Amongst the myriad of literature on the issue of plastic bag usage, multiple perspectives have been brought up and discussed. In this critique, I will be highlighting some of these issues discussed and provide my analysis on the article.
Summary of Key Issues
In Singapore, it is commonplace to issue free plastic bags. As plastic is non-biodegradable, it causes pollution and consumes significant amounts of precious resources including petroleum and land. The manufacturing also produces large amounts of greenhouse gases . These deleterious impacts are gradually noticed and is now gaining awareness and Singapore now faces international pressure to reduce the consumption of plastic bags. One way in which the government, represented by the Singapore Environment Council (SEC), is exploring into is charging for plastic bags.
Two main policies were proposed in the article but there is a stalemate because each stakeholder wants to protect its own interests. The supermarts want their bottom-line to be secured because they might lose customers if they charge for plastic bags while the SEC wants to ensure environmental sustainability.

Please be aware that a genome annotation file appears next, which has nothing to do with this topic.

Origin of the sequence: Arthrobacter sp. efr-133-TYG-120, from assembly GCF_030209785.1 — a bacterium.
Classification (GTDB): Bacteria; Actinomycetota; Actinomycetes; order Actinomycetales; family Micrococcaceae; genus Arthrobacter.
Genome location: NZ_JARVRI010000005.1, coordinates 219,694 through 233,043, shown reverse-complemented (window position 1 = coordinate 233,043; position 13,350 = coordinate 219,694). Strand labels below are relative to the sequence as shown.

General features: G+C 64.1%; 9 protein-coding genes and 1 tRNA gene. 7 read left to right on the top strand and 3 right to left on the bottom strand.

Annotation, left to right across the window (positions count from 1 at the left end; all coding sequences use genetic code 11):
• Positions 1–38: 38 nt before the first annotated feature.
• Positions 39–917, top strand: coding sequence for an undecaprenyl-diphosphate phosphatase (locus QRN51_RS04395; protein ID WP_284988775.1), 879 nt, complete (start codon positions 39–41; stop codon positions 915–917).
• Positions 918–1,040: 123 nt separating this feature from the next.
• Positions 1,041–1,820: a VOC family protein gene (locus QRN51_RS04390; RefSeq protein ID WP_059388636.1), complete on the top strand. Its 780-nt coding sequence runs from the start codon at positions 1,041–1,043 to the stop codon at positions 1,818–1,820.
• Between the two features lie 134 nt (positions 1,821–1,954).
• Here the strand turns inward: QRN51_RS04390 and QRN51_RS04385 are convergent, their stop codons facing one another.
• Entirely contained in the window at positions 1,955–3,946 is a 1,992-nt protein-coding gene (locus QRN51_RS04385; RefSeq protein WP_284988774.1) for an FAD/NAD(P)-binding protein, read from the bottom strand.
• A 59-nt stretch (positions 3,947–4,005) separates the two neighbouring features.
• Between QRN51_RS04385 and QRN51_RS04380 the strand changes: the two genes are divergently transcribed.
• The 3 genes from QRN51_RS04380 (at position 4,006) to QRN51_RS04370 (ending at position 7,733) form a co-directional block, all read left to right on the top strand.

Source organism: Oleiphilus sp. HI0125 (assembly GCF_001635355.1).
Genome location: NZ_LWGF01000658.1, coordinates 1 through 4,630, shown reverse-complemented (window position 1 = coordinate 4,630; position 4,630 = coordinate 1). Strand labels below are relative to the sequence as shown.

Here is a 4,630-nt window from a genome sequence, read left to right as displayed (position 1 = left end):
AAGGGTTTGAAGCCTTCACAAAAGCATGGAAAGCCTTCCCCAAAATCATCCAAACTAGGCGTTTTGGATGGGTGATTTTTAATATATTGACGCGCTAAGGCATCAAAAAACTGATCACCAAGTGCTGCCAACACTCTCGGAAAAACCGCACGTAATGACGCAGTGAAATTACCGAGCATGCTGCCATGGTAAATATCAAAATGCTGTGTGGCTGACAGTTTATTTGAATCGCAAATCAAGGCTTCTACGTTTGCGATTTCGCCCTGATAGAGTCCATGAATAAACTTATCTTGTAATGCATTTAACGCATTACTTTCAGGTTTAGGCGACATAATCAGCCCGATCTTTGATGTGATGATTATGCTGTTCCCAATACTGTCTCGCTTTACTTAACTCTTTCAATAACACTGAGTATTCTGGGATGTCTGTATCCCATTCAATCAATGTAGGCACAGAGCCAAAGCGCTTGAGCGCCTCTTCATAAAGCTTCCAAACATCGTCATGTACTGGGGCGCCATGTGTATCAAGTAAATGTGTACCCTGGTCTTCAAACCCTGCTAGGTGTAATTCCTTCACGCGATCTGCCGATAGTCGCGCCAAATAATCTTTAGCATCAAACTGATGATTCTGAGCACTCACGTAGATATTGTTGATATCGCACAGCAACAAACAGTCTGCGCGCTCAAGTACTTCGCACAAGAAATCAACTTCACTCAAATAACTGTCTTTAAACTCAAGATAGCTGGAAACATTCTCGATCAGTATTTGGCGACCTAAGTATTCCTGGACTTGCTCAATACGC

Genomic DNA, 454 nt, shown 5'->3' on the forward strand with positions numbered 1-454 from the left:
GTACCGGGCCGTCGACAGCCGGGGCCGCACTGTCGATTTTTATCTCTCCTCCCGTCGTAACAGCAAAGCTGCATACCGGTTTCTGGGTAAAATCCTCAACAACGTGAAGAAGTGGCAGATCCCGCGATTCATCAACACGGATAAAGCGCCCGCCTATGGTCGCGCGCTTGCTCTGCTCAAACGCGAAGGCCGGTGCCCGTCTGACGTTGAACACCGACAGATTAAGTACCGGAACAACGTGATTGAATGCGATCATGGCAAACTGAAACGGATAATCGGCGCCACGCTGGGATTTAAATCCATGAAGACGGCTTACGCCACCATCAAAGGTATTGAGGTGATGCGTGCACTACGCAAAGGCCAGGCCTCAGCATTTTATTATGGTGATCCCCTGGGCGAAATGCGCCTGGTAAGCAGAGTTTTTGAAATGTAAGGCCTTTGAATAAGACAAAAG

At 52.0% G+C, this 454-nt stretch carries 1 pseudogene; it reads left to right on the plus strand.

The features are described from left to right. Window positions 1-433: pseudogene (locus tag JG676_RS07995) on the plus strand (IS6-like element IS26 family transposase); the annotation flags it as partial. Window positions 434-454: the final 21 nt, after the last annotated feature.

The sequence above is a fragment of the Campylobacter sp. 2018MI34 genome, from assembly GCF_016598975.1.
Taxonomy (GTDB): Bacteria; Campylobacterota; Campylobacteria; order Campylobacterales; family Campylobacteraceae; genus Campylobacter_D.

The behavioral aspects of this economy can be explained via the Game Theory. The economy is in the Nash Equilibrium , where each party only regards its own decisions and takes the optimal decision for themselves but these independent rational results may not necessarily lead to Pareto optimum results (Congleton, 2004). Taking it into context, it means that supermarts are protecting its own interests by not charging for plastic bags and more substantive government intervention may be necessary.
A common argument is that charging for plastic bags may lead to a drop in revenue. However given the greater emphasis on corporate social responsibility (CSR), charging for plastic bags “could promote respect for their company and bolster higher sales…” (Robins, 2011). By branding itself as having a strong...
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